Ride all about it

Unbeknownst to me, there is nothing new under the sun.

Of course, that’s not true. I have a Brittanican knowledge of clichés and, as well, post-modern literary theory. More precisely, I did not know about “It’s All About the Bike: The pursuit of happiness on two wheels” by Robert Penn, a book published in 2010 and outside my awareness until last month. I’m reading it now.


Mr. Penn’s subject is the same as these serial posts, only better reported and with superior writing. Penn does a beautiful job capturing in words the joy of riding, the attraction two wheels hold. He ably and engagingly describes the beauty and engineering of bicycle parts. His transitions are seamless.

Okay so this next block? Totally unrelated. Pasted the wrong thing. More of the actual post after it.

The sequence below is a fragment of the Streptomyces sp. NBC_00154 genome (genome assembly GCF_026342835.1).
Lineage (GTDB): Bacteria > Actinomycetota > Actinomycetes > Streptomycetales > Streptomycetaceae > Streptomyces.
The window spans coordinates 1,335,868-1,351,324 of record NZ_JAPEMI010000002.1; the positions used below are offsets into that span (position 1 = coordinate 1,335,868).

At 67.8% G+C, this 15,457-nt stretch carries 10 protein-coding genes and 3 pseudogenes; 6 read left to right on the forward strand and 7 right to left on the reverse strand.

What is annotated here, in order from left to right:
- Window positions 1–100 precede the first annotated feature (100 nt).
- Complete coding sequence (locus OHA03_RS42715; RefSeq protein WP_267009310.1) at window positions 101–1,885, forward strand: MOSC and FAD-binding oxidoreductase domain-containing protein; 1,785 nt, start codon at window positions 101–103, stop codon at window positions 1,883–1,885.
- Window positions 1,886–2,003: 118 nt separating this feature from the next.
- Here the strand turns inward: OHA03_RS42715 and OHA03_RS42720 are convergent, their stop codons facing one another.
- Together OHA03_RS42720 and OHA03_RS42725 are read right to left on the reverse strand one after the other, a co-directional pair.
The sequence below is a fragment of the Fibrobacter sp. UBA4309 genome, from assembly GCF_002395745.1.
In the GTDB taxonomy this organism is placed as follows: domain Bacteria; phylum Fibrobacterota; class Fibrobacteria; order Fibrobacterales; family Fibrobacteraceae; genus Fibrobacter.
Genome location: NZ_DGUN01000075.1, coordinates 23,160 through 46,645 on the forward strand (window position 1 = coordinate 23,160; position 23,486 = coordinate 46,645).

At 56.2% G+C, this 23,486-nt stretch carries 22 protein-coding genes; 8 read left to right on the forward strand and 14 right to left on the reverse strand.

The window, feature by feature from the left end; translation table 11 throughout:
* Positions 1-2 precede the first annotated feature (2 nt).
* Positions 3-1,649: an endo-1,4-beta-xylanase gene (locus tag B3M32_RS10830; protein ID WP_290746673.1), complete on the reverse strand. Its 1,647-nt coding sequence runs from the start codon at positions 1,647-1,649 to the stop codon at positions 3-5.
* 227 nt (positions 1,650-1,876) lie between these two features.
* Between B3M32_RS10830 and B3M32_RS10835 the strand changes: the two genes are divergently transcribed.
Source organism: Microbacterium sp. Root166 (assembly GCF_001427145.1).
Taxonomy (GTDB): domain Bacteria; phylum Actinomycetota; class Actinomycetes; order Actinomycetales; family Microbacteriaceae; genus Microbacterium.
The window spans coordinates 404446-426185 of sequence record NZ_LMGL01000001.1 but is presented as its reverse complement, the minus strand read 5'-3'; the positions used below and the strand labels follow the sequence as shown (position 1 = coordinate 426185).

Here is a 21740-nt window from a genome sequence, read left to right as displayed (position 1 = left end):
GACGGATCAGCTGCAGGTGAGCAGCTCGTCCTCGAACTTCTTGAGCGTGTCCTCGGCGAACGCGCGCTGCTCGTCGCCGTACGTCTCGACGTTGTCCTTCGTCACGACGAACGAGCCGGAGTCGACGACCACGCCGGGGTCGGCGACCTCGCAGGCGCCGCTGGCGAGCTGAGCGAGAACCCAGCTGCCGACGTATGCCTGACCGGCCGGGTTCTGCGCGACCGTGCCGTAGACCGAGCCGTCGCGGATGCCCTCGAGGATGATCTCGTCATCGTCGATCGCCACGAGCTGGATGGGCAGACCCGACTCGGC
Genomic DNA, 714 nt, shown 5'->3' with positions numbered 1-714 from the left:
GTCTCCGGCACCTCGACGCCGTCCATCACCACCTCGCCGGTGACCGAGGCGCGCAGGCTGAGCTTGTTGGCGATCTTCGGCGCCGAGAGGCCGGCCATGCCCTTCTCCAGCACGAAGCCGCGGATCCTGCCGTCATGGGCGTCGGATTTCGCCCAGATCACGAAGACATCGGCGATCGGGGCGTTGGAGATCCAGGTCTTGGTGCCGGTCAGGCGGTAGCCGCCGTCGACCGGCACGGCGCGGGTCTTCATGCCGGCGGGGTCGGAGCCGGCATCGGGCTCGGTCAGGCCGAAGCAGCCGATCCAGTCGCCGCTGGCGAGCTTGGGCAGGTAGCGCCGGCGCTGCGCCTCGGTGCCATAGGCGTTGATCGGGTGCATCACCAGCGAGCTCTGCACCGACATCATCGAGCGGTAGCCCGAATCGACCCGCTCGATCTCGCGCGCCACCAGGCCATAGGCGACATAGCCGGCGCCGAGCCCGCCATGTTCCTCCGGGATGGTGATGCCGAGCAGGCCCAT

I am about to read the chapter on the very crankset installed on Hugo Black and that I just wrote about myself. I am sure I will not benefit by the comparison.

It is, of course, of interest to me. Mr. Penn declares he is constructing his perfect bicycle. I hold no or little truck with his efforts, except to say I clearly think I’ve got the better end of the twig. He goes with a venerated, personable, beautiful frame maker in Britain’s Midlands for his steel bike instead of the carbon fiber frame born of a Pacific rim epoxy-laden process endangering the health of all involved in its manufacture I have chosen. Further, Penn has lined up wonderful trips to see the makers of his hubs and builder of his wheels (different from my choices) as well as his saddle, rims and drivetrain (where we are in accord).

It is absolutely worth the read.

But it’s not as good as a ride. On my perfect bike.